How Much Do Marketplace and Other Nongroup Enrollees Spend on Health Care Relative to Their Incomes?

Data show that some still face high financial burdens

New research examining household spending on health care shows that typical marketplace enrollees with incomes between 200 and 500 percent of the federal poverty level spend more than 10 percent of their income on insurance premiums and out-of-pocket costs. Those with high expenditures can spend more than 20 percent of their income on medical care. Those in “fair” or “poor” health, those over age 45, and those who earn less are more likely to spend a higher percentage of their income on insurance premiums and out-of-pockets. The researchers say policy-makers should explore ways to protect those most vulnerable to high costs relative to their income.     

The report, prepared by researchers at the Urban Institute with funding from the Robert Wood Johnson Foundation, follows an earlier Urban Institute analysis showing progress on affordability since the Affordable Care Act’s implementation—with the percentage of nonelderly adults having problems paying medical bills sharply declining.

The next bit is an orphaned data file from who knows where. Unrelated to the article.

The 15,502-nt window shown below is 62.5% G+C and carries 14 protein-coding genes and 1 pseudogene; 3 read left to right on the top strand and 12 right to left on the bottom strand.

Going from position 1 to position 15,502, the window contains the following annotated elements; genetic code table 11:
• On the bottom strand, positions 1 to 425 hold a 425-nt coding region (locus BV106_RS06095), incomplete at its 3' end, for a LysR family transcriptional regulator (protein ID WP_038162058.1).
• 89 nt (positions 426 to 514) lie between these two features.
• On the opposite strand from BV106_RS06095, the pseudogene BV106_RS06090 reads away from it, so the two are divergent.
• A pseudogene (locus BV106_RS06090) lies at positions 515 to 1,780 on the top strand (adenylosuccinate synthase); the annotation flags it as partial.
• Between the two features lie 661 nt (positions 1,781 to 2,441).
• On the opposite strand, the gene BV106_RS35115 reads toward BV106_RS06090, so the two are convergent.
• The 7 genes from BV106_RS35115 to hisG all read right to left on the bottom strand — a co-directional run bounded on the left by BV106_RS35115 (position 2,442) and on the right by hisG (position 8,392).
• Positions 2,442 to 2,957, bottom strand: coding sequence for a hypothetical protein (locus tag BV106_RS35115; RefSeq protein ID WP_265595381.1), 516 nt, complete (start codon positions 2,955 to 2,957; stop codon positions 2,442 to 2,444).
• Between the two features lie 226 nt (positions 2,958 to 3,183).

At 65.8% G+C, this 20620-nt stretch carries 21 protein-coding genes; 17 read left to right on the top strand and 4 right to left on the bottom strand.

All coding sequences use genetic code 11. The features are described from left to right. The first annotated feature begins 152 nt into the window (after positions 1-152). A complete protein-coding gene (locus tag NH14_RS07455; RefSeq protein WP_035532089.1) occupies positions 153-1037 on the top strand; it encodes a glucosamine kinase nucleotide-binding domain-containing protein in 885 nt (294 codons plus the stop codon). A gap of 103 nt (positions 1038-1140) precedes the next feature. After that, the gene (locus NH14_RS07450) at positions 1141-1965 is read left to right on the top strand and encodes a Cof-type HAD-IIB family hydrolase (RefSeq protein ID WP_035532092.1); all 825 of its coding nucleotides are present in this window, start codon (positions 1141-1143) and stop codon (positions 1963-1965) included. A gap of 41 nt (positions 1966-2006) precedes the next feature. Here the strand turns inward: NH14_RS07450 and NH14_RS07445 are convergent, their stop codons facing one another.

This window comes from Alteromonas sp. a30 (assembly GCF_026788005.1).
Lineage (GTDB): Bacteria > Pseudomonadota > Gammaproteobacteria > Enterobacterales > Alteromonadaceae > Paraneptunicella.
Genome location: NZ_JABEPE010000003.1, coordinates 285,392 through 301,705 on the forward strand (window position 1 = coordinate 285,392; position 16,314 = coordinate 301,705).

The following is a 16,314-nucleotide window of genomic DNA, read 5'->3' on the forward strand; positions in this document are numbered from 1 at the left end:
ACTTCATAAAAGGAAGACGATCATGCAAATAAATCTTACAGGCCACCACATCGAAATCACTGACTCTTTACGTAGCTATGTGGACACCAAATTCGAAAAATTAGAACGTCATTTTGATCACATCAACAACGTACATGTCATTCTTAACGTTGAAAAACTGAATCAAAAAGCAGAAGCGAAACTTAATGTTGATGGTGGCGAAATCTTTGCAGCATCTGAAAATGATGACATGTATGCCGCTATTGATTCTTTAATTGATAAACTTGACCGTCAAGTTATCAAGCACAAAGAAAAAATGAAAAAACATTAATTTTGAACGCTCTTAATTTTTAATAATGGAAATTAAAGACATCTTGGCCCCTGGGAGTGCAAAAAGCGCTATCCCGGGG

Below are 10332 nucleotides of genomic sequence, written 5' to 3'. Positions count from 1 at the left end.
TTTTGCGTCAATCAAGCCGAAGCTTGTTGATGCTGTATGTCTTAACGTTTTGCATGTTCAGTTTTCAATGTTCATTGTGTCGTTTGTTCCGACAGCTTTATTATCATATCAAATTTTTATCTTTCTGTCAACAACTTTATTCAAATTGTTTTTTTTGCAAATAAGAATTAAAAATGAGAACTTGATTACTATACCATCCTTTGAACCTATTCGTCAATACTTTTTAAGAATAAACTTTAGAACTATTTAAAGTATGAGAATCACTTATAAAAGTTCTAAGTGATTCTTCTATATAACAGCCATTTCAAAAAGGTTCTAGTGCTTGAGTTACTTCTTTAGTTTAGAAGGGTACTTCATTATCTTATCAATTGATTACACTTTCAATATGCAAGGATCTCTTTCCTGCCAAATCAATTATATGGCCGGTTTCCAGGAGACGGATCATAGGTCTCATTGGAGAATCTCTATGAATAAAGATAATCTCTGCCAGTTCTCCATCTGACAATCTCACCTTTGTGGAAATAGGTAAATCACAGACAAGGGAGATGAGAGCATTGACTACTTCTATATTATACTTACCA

“Although real progress has been made ensuring people can access the care they need, there is more work to be done in terms of affordability,” said Kathy Hempstead, who directs coverage issues at the Robert Wood Johnson Foundation. “For many, health care costs can still be a financial hardship that causes them to delay or forgo coverage, and ultimately, the care they need.”

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To speak with a researcher about the new survey data, please contact Bryan Fisher at 202-745-5102 or [email protected]

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